Less unexpected were my first Swifts of the year here: species 61

Notes from today
- the long-term Mute Swan Yellow 52F was standing on the island: I could not see whether there was another bird on a nest somewhere. The 4 other birds were clustered in the NW area
- new brood of Mallard ducklings: at least 6 ducklings
- just 1 pair of Tufted Ducks: they seemed to disappear – see notes for the lake above
- only 1 Great Crested Grebe seen: with one of the large willows having collapsed under the snow and now in full leaf there is plenty of scope for a hidden nest
- no juvenile Coots seen again
- numbers of Swifts and House Martins hard to determine with birds wheeling overhead
also
- I do not note all the plant species here as there are many exotic garden escapes: just to note that the Yellow Flag irises are much more advanced than at the lake

Birds noted flying over
- 4 Lesser Black-backed Gulls
- 1 Herring Gull
- 1 Stock Dove

Hirundines etc. seen today
- >25 Swifts
- > 5 House Martins

Warblers noted: figures in brackets is singing birds (not all the males seen might have been singing)
- no Chiffchaffs
- 1 (1) Willow Warbler
- 3 (3) Blackcaps
- 1 (1) Reed Warbler

The counts from the water
- 5 Mute Swans (see notes)
- 13 Canada Geese
- 10 (9♂) + 6 (1 brood) Mallard
- 2 (1♂) Tufted Ducks
- 1 Great Crested Grebe
- 4 Moorhens
- 20 Coots

The ‘resident’ cob 52F stands on the island. I could not see a mate on a nest anywhere – he lost his original mate in March when she had to be put down after breaking a wing. He seemed unconcerned by ...

These four. Birds 1 and 3 have brighter more adult bills and birds 2 and 4 showed a hint of brown in the wing.

Rather distant: the brood of 6 Mallard ducklings with Mum.

Here the Yellow Flags (Iris pseudacorus) are more open. A bee sp. climbs along the markers to the nectar.

A Long-tailed Tit posed briefly.

Noted between the lake and The Flash
- a Moorhen heard calling from the upper pool
- 1 (1) Blackcap at the upper pool

(Ed Wilson)

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On this day..........
2016
Priorslee Lake
Today's Sightings Here

2015
Priorslee Lake
Today's Sightings Here

2014
Priorslee Lake
Today's Sightings Here

2007
Priorslee Lake
Cuckoo
(Ed Wilson)

23 May 18

Priorslee Lake only

8.5°C > 13.0°C: Overcast start, breaking after 08:45. Moderate ENE wind. Moderate visibility and rather hazy.

Sunrise: 05:01 BST

Priorslee Lake: 06:25 – 09:30

(57th visit of the year)

I arrived back yesterday after a 24-hour journey from Alaska, complete with a heavy head-cold so I was none too disposed for an early start this morning!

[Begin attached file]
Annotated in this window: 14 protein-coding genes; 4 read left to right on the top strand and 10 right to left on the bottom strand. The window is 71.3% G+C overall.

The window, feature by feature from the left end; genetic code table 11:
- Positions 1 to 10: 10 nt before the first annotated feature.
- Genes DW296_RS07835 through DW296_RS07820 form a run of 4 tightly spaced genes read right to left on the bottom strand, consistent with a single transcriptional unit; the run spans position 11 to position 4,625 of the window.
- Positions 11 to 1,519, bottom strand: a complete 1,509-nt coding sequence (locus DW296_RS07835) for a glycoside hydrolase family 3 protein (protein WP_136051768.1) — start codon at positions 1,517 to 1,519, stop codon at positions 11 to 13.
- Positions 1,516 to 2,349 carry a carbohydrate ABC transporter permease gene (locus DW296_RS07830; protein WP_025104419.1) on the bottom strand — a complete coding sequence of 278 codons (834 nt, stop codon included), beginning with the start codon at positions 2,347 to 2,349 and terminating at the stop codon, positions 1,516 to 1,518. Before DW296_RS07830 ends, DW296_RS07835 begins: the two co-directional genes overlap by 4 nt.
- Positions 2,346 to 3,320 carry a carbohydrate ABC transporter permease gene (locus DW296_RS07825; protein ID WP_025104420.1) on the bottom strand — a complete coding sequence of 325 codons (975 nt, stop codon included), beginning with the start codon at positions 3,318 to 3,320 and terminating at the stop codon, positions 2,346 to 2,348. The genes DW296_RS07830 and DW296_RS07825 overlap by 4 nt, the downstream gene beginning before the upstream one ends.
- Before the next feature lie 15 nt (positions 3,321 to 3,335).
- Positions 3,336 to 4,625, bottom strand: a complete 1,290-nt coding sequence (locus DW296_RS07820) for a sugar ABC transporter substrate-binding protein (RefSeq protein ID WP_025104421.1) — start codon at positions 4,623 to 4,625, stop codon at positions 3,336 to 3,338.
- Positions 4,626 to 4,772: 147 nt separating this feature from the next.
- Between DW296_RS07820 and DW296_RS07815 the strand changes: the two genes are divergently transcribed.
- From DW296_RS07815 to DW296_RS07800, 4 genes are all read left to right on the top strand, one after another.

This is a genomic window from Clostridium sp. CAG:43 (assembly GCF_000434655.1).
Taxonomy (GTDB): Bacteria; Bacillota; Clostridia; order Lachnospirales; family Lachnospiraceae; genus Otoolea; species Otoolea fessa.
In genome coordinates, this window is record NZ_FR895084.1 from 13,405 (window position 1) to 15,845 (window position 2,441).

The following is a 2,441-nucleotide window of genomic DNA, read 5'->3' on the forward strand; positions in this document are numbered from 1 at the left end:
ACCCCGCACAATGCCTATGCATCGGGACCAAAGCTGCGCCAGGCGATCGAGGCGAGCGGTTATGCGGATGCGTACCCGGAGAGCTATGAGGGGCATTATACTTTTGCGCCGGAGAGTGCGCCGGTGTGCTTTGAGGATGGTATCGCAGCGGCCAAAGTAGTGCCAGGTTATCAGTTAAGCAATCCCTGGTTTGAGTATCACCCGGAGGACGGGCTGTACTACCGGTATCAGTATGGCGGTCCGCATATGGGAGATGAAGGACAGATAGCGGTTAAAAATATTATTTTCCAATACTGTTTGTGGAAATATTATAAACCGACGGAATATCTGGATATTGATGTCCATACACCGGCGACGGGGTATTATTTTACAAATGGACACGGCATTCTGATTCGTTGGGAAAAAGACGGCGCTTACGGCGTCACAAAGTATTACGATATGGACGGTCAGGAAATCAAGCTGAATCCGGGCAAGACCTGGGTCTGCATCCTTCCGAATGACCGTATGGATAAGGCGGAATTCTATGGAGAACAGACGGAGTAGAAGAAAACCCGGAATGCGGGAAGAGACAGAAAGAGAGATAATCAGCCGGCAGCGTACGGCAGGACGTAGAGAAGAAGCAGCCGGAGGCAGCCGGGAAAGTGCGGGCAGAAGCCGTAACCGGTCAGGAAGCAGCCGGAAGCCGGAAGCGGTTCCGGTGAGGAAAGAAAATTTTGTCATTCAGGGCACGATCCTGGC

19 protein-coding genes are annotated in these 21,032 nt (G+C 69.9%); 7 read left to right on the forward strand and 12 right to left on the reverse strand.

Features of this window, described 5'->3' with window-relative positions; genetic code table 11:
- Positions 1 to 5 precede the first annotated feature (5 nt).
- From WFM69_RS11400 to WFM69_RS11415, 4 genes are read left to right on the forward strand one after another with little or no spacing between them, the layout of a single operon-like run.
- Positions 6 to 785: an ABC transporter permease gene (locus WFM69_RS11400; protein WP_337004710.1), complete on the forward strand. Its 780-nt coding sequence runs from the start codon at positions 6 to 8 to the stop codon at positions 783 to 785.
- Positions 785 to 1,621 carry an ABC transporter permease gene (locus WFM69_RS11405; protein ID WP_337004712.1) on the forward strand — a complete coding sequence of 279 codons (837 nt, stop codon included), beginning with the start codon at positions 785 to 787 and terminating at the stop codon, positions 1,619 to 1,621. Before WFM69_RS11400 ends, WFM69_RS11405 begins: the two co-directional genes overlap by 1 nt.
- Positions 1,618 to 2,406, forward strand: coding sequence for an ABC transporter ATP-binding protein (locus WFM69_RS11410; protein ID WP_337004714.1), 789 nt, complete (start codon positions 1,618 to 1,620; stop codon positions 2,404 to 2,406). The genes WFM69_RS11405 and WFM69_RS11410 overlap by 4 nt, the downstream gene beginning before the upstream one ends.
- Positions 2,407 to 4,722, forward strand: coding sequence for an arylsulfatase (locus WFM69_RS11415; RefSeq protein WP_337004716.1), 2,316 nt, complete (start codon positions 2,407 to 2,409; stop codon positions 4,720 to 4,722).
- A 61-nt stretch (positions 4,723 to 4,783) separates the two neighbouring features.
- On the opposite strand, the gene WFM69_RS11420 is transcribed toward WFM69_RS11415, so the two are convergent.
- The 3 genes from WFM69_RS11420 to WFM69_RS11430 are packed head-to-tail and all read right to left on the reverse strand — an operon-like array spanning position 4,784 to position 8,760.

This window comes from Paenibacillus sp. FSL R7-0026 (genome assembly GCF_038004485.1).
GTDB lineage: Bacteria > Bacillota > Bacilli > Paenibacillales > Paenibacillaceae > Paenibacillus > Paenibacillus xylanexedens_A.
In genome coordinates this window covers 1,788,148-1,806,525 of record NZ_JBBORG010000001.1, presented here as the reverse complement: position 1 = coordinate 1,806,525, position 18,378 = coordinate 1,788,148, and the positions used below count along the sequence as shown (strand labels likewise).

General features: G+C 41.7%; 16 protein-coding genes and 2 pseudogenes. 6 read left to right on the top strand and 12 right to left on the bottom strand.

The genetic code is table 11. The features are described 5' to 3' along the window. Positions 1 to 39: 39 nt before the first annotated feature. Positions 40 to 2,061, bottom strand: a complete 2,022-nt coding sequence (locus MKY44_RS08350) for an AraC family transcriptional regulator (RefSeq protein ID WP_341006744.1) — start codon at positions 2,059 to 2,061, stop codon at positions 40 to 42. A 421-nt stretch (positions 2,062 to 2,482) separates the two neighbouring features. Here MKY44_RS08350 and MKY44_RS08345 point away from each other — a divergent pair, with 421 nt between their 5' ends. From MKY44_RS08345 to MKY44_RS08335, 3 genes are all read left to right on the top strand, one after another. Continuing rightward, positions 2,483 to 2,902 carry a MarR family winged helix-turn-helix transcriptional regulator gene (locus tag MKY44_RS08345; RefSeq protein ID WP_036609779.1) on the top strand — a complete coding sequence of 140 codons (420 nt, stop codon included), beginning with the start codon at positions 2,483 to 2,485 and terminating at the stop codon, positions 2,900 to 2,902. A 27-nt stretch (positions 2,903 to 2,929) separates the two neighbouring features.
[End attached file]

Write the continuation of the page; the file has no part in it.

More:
Two Common Terns present after 07:15 became my 86th species recorded here this year

Other notes from today:
- the ‘resident’ 6 Mute Swans still present: the long-term pair seem to have 4 cygnets only (they soon took them back to the nest). The pair in the NE area are still sitting – this seems rather too long? The non-nesting pair were still present
- one of the Great Crested Grebes was holdings its back-feathers as if it might be carrying juveniles: unconfirmed at the moment
- no Moorhens seen and no Coot juveniles – too windy?
- no Jackdaws or Rooks either: usually by this date they are ferrying food back and forth to distant nest sites
- more Reed Warblers now: one singing along the S side and another in the shrubs along the N side
- the Starling overhead was making the calls associated with fledged (or about to fledge) juveniles

and
- nothing on the lamps this morning
- a Silver-ground Carpet moth flushed from the vegetation
- also a Common Marble moth (Celypha lacunana): my earliest-ever date for this species
- several Common stretch-spiders (Tetragnatha extensa)
- a Red-and-Black Froghopper (Cercopis vulnerata)
- several Alder flies (likely Sialis lutaria) on the sluice entrance
- after the cloud cleared a few damselflies flew: specifically identified were both Common Blue and Azure Damselflies

I noted the following plants in flower (in no particular order)
- Daisy (Bellis perennis)
- Dandelion sp. (probably Taraxacum officinale)
- Creeping Buttercup (Ranunculus repens)
- Meadow Buttercup (Ranunculus acris)
- Hawkweed sp. (probably Hieraceum brittanicum)
- probably Common Sorrel (Rumex acetosa)
- Dog Rose (Rosa canina agg.)
- Ox-eye daisy (Leucanthemum vulgare)
- Common Forget-me-not (Myosotis arvensis)
- Blackberry (Rubus fruticosus agg.)
- Wood Avens (Geum urbanum)
- Black Meddick (Medicago lupulina)
- Rapeseed (Brassica napus) [rape; oilseed rape – field escape]
- Tufted Vetch (Vicia cracca)
- Yellow Flag (Iris pseudacorus)
- Cow Parsley (Anthriscus sylvestris)
- Hawthorn (Crataegus monogyna)
- White Dead-Nettle (Lamium album)
- Herb Robert (Geranium robertianum)
- Ramsons (Allium ursinum)
- Lady's Smock / Cuckooplant / Milkmaid (Cardamine pratensis) – a few remaining
- Hedge Garlic or Jack-by-the-Hedge (Alliaria petiolata) – a few remaining
- Red Clover (Trifolium pratense)